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Britain bans Belgian meat

United Press International - June 05, 1999 07:26

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LONDON, June 5 (UPI) - Britain has banned all imports of Belgian
beef, pork, chicken and eggs products and ordered butchers, food
manufacturers and supermarkets to destroy existing stocks.

Agriculture Minister Nick Brown issued an emergency order this
morning after Belgian feed was found to be contaminated with cancer-
causing dioxins.

Butchers, food manufacturers and supermarkets who fail to adhere to
the order can be prosecuted, Brown warned in his emergency order. The
United Kingdom's biggest supermarket chain, Tesco, said it would remove
15 types of Belgian pate, as well as mayonnaise and croissants from
Belgium.

He said: ``Consumers who wish to take precautions are advised not to
eat any pork, beef or poultry, or products derived from them - including
dairy products - produced in Belgium.''

Belgian chocolate manufacturers say their products are safe because
the milk they used was not contaminated.

Meanwhile, British farmers criticized the U.S. decision to stop the
import of all EU pork and chicken, saying the loss of pork exports alone
will cost British pig farms pig farmers more than $12 million.

Gwynn Howells, director general of the British Meat and Livestock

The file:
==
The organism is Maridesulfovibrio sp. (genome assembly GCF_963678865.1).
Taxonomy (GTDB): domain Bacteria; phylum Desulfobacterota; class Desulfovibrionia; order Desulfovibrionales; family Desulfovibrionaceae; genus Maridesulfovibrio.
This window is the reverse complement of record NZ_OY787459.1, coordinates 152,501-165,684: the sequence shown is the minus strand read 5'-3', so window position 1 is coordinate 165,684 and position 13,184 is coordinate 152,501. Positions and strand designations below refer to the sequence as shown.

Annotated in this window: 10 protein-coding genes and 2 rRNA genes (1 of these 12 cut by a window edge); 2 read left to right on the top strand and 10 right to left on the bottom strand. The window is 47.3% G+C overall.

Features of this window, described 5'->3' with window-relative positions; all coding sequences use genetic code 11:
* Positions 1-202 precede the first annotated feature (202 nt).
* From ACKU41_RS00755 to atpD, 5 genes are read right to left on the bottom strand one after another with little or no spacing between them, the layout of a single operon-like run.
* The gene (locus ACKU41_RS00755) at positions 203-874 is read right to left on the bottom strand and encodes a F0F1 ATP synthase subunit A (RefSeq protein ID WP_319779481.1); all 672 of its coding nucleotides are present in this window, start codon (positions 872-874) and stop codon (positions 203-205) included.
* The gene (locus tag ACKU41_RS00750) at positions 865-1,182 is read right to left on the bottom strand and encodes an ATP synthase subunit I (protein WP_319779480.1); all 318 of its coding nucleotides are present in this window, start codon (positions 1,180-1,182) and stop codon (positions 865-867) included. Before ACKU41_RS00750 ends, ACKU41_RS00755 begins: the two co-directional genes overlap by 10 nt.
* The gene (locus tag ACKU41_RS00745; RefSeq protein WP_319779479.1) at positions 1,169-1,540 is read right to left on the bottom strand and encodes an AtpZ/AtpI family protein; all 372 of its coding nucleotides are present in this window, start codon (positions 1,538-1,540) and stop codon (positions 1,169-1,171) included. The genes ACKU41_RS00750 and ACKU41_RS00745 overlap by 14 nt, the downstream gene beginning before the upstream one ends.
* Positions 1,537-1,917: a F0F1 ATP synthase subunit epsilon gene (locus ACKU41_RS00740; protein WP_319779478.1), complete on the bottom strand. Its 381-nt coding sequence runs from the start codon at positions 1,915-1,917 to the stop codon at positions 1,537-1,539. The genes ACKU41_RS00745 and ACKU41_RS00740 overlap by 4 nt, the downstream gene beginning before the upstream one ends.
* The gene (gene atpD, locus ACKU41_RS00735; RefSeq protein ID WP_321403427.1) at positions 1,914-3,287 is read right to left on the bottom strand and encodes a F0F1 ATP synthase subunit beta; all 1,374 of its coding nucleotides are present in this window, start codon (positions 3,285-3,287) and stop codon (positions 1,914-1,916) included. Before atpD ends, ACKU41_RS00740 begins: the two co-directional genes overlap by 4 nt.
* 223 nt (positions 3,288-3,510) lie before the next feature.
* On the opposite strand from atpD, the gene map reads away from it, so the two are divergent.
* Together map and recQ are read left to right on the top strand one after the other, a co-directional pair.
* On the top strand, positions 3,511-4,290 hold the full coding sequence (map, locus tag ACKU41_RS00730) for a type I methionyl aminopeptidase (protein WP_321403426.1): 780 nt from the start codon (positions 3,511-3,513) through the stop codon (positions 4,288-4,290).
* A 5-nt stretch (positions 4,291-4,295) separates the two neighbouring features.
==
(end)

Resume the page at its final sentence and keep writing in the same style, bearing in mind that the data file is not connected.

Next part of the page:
Commission, said, ``This ban is unnecessary and is more a matter of
politics than it is about food safety.''

Fast-food chain McDonald's also reassured its customers that it had
checked all ingredients and none came under suspicion of possible
contamination.

The opposition Conservative Party spokesman on agriculture, Tim Yeo,
called on the government to improve the labeling of foods in the wake of
the dioxin scare.

He said: ``A pork pie labeled 'produced in England' could have been
made with Belgian pork....The consumer is unable to tell where the
ingredients come from or how the product was made.''

The contamination problems have prompted two ministerial resignations
in Brussels, the EU food ban, and a U.S. department of Agriculture
announcement of a temporary import ban on affected EU products.

The contaminated feed reportedly made its way to almost 400 chicken
farms in Belgium, as well as 500 pig farms and thousands of cattle.

The European Commission has already ordered an outright ban on pork
and beef, as well as milk and dairy products produced on all affected
farms anywhere in Europe since mid-January. More than 1,000 farms in
Belgium and 350 in the Netherlands have been closed.

--

Copyright 1999 by United Press International.

All rights reserved.

--

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